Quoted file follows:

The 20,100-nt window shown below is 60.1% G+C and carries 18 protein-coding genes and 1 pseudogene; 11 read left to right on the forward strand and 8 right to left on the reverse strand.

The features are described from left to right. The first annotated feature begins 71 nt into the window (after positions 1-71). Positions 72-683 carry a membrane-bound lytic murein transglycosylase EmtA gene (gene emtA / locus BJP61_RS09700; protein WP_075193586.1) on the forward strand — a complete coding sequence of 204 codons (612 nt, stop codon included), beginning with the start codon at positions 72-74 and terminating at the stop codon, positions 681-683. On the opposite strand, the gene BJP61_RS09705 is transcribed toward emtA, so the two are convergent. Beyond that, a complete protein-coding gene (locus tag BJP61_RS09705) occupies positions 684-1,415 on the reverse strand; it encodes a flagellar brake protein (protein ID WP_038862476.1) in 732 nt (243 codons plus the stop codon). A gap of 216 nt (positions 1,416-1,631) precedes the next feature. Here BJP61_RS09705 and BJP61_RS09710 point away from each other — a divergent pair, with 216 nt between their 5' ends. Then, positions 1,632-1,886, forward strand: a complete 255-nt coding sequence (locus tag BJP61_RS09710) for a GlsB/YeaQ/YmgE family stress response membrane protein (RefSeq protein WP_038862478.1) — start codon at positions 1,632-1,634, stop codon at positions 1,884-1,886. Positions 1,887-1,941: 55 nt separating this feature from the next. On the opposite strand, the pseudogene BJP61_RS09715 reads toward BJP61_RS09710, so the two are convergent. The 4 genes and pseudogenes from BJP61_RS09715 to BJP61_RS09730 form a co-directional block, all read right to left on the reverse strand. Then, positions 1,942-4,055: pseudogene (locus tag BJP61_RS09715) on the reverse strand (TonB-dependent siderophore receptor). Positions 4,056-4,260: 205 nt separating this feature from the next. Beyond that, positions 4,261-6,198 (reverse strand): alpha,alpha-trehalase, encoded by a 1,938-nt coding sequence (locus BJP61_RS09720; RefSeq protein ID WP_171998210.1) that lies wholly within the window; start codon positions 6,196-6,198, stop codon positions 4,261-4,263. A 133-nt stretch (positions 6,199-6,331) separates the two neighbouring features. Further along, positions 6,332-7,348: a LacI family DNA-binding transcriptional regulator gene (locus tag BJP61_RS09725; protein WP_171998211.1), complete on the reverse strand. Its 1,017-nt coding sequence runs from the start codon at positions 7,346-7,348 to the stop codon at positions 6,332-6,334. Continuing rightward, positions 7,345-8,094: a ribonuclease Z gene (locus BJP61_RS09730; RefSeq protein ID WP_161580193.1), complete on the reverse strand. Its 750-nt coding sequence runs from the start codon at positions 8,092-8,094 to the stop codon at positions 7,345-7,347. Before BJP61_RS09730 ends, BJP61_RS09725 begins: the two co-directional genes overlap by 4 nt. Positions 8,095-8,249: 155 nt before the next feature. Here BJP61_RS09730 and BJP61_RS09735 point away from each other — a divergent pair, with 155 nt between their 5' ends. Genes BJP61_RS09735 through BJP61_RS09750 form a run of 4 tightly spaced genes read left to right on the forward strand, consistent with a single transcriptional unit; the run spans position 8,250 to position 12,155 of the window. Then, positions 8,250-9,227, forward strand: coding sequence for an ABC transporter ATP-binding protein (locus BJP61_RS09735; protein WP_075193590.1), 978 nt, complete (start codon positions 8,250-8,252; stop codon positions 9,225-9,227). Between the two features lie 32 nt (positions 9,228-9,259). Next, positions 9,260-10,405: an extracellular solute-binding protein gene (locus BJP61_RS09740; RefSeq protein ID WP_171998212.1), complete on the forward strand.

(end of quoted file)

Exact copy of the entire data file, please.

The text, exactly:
The 20,100-nt window shown below is 60.1% G+C and carries 18 protein-coding genes and 1 pseudogene; 11 read left to right on the forward strand and 8 right to left on the reverse strand.

The features are described from left to right. The first annotated feature begins 71 nt into the window (after positions 1-71). Positions 72-683 carry a membrane-bound lytic murein transglycosylase EmtA gene (gene emtA / locus BJP61_RS09700; protein WP_075193586.1) on the forward strand — a complete coding sequence of 204 codons (612 nt, stop codon included), beginning with the start codon at positions 72-74 and terminating at the stop codon, positions 681-683. On the opposite strand, the gene BJP61_RS09705 is transcribed toward emtA, so the two are convergent. Beyond that, a complete protein-coding gene (locus tag BJP61_RS09705) occupies positions 684-1,415 on the reverse strand; it encodes a flagellar brake protein (protein ID WP_038862476.1) in 732 nt (243 codons plus the stop codon). A gap of 216 nt (positions 1,416-1,631) precedes the next feature. Here BJP61_RS09705 and BJP61_RS09710 point away from each other — a divergent pair, with 216 nt between their 5' ends. Then, positions 1,632-1,886, forward strand: a complete 255-nt coding sequence (locus tag BJP61_RS09710) for a GlsB/YeaQ/YmgE family stress response membrane protein (RefSeq protein WP_038862478.1) — start codon at positions 1,632-1,634, stop codon at positions 1,884-1,886. Positions 1,887-1,941: 55 nt separating this feature from the next. On the opposite strand, the pseudogene BJP61_RS09715 reads toward BJP61_RS09710, so the two are convergent. The 4 genes and pseudogenes from BJP61_RS09715 to BJP61_RS09730 form a co-directional block, all read right to left on the reverse strand. Then, positions 1,942-4,055: pseudogene (locus tag BJP61_RS09715) on the reverse strand (TonB-dependent siderophore receptor). Positions 4,056-4,260: 205 nt separating this feature from the next. Beyond that, positions 4,261-6,198 (reverse strand): alpha,alpha-trehalase, encoded by a 1,938-nt coding sequence (locus BJP61_RS09720; RefSeq protein ID WP_171998210.1) that lies wholly within the window; start codon positions 6,196-6,198, stop codon positions 4,261-4,263. A 133-nt stretch (positions 6,199-6,331) separates the two neighbouring features. Further along, positions 6,332-7,348: a LacI family DNA-binding transcriptional regulator gene (locus tag BJP61_RS09725; protein WP_171998211.1), complete on the reverse strand. Its 1,017-nt coding sequence runs from the start codon at positions 7,346-7,348 to the stop codon at positions 6,332-6,334. Continuing rightward, positions 7,345-8,094: a ribonuclease Z gene (locus BJP61_RS09730; RefSeq protein ID WP_161580193.1), complete on the reverse strand. Its 750-nt coding sequence runs from the start codon at positions 8,092-8,094 to the stop codon at positions 7,345-7,347. Before BJP61_RS09730 ends, BJP61_RS09725 begins: the two co-directional genes overlap by 4 nt. Positions 8,095-8,249: 155 nt before the next feature. Here BJP61_RS09730 and BJP61_RS09735 point away from each other — a divergent pair, with 155 nt between their 5' ends. Genes BJP61_RS09735 through BJP61_RS09750 form a run of 4 tightly spaced genes read left to right on the forward strand, consistent with a single transcriptional unit; the run spans position 8,250 to position 12,155 of the window. Then, positions 8,250-9,227, forward strand: coding sequence for an ABC transporter ATP-binding protein (locus BJP61_RS09735; protein WP_075193590.1), 978 nt, complete (start codon positions 8,250-8,252; stop codon positions 9,225-9,227). Between the two features lie 32 nt (positions 9,228-9,259). Next, positions 9,260-10,405: an extracellular solute-binding protein gene (locus BJP61_RS09740; RefSeq protein ID WP_171998212.1), complete on the forward strand.